His book is heavy on philosophy and theology and light on science. As Carl Sagan states in the introduction:

This is also a book about God. . . or perhaps about the absence of God. The word God fills these pages. Hawking embarks on a quest to answer Einstein’s famous question about whether God had any choice in creating the universe. Hawking is attempting, as he explicitly states, to understand the mind of God. And this makes all the more unexpected the conclusion of the effort, at least so far: a universe with no edge in space, no beginning or end in time, and nothing for a creator to do.[xxviii]

In addition to the theological questions he poses, Hawking invokes the philosophical thought of Aristotle, Augustine, Kant and Wittgenstein. He also engages in a great deal of philosophical thought himself. In fact, the book and the companion documentary are a mixture of popularized science and personal biography. He takes a page from St. Augustine and mixes his scientific discourse with what amounts to his version of Augustine’s Confessions. However, it is when quoting Wittgenstein that Hawking laments the divide between science and philosophy that we need to overcome.

Hawking further affirms:

Up to now, most scientists have been too occupied with the development of new theories that describe what the universe is to ask the question why. On the other hand, the people whose business it is to ask why, the philosophers, have not been able to keep up with the advance of scientific theories. In the eighteenth century, philosophers considered the whole of human knowledge, including science, to be their field. . . However, in the nineteenth and twentieth centuries, science became too technical and mathematical for philosophers. . . Philosophers reduced the scope of their inquiries so much that Wittgenstein. . . said „the sole remaining task for philosophy is the analysis of language.“[xxix]

In this paper it is my plea to philosophers, whether they are religious or not, to take up the concerns of life and the possibility of its enhancement seriously.  Responding to the question asked by Hawking already  in 1988 is the need of the hour today. Based on the existential situation of today, philosophers need to articulate a deeper understanding of the human person, of and of nature. Such a vision, it is hoped will instil a moral vision that is larger than ourselves, a community spirit that is responsible to the larger cosmos and an understanding of ourselves that enables us to respect the whole of cosmos.[xxx] Such a revised philosophical vision can help us cope realistically and responsibly the future that is awaiting us. That would widen the horizon of our understanding and enhance our way of life.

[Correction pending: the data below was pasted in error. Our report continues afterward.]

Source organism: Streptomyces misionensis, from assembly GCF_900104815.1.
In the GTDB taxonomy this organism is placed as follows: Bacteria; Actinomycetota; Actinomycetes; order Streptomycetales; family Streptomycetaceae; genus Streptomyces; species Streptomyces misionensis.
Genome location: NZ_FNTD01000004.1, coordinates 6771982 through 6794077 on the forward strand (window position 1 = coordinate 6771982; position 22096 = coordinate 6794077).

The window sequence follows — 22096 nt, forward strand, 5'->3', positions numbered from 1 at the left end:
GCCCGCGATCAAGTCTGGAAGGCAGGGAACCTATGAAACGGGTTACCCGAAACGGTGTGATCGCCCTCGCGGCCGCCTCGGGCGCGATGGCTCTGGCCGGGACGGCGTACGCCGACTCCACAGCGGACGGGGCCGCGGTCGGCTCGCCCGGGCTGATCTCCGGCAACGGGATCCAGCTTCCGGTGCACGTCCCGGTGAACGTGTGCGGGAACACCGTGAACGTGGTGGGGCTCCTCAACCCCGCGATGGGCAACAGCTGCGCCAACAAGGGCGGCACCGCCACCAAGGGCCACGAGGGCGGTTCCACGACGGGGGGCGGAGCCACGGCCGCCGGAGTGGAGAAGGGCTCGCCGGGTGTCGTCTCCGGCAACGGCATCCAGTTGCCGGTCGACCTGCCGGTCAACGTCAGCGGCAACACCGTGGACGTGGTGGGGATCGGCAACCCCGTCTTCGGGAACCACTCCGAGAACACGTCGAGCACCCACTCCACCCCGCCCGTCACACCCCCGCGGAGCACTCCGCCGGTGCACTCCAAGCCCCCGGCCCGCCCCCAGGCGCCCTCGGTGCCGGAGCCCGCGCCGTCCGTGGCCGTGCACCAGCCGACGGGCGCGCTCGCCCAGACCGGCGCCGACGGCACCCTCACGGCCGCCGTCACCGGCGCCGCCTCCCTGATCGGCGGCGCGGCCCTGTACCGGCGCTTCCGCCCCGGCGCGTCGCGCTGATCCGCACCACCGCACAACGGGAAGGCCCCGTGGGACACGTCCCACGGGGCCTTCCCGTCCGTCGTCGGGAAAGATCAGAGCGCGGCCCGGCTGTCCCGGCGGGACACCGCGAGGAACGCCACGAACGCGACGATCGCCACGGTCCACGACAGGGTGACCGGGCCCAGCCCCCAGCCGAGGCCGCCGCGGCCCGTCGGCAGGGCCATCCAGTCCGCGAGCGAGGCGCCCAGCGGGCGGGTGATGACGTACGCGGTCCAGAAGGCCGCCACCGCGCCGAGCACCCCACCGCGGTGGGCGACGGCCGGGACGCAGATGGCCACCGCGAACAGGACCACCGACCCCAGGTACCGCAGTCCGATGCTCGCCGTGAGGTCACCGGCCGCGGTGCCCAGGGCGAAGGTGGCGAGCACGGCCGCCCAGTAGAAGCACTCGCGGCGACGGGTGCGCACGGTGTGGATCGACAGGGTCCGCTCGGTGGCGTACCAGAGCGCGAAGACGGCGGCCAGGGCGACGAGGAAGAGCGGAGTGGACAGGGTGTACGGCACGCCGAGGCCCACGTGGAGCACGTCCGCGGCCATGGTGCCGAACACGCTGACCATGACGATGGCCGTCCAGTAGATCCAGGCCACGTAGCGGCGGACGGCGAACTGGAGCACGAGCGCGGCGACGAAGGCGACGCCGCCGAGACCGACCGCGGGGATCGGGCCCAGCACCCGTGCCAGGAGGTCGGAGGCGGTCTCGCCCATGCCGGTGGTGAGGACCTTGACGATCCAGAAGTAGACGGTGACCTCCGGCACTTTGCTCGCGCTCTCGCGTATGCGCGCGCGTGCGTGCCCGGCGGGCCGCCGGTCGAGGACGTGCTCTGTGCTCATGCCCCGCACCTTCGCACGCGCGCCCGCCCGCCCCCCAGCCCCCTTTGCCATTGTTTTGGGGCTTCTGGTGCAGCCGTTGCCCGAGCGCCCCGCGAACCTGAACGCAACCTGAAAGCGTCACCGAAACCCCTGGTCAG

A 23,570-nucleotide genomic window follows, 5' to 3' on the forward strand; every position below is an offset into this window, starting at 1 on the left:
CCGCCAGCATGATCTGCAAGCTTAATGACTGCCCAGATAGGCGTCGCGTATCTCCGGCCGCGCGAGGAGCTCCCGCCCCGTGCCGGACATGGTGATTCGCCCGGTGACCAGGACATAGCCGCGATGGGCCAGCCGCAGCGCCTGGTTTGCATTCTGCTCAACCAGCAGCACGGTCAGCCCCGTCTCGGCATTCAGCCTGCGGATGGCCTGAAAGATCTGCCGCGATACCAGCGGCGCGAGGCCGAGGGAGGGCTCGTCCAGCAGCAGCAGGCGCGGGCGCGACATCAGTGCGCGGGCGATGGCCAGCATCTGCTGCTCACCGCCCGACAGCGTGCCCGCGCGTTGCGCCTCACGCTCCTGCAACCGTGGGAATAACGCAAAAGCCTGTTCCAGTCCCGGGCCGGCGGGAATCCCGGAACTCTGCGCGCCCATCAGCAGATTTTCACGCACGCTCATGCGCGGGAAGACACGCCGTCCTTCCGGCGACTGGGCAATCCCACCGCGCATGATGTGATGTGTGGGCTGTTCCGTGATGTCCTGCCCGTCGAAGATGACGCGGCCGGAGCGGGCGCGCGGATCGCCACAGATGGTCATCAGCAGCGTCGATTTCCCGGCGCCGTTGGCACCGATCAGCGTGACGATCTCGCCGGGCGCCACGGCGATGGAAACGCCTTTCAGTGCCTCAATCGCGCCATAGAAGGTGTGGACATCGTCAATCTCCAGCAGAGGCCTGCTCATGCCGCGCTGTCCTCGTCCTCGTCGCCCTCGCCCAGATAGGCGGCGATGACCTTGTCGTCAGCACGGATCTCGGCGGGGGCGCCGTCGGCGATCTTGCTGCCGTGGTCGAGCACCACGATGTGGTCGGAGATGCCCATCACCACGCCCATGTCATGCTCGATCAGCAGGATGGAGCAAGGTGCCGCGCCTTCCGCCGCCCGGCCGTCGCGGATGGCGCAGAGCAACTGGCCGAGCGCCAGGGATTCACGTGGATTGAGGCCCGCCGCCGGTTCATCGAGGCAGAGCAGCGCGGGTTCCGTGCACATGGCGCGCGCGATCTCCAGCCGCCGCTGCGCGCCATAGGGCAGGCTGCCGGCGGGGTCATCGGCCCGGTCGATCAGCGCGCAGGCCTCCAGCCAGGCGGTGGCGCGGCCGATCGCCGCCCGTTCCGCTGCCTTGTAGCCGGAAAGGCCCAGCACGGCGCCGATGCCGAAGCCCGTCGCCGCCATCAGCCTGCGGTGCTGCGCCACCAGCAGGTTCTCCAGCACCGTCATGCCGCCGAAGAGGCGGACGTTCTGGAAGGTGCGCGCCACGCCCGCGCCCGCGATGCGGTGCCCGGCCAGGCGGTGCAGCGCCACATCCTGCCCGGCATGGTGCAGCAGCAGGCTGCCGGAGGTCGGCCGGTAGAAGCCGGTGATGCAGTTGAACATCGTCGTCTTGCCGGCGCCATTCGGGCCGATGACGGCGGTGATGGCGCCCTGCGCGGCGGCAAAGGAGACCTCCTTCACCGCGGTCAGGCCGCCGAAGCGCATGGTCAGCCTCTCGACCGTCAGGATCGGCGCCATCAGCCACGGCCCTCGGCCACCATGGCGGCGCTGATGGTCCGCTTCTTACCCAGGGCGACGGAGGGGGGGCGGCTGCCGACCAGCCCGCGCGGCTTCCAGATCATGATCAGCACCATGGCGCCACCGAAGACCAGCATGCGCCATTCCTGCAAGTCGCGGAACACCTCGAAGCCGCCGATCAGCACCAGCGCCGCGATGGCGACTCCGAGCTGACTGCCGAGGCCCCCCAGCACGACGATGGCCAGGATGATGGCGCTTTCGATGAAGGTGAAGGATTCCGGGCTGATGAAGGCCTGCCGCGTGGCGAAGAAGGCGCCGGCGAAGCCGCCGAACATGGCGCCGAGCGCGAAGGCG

6. Conclusion: A Philosophy of Commitment and Compassion

We are at the cross roads of enhancing life or eliminating existence, between cosmic expansion or collective expansion.  As philosophers, we need to respond to the issues confronting us critically, creatively and carefully. The philosophical vision and understanding of the universe, God and the human beings do contribute to contribute to the making of the universe, much more than the technological and biological progress that drives us forward.[xxxi]  This involves engagement, commitment and passion, both theoretically and practically.[xxxii] So  I want to conclude with a plea against indifference and for commitment and compassion for the whole cosmos.

In a way, to be indifferent to that suffering is what makes the human being inhuman. Indifference, after all, is more dangerous than anger and hatred. Anger can at times be creative. One writes a great poem, a great symphony, one does something special for the sake of humanity because one is angry at the injustice that one witnesses. But indifference is never creative. Even hatred at times may elicit a  … The political prisoner in his cell, the hungry children, the homeless refugees – not to respond to their plight, not to relieve their solitude by offering them a spark of hope is to exile them from human memory. And in denying their humanity we betray our own. … Indifference, then, is not only a sin, it is a punishment. And this is one of the most important lessons of this outgoing century’s wide-ranging experiments in good and evil.[xxxiii]


Select Bibilography

Hawking, Stephen. A Brief History of Time: From the Big Bang to Black Holes. New York: Bantam Books, 1988.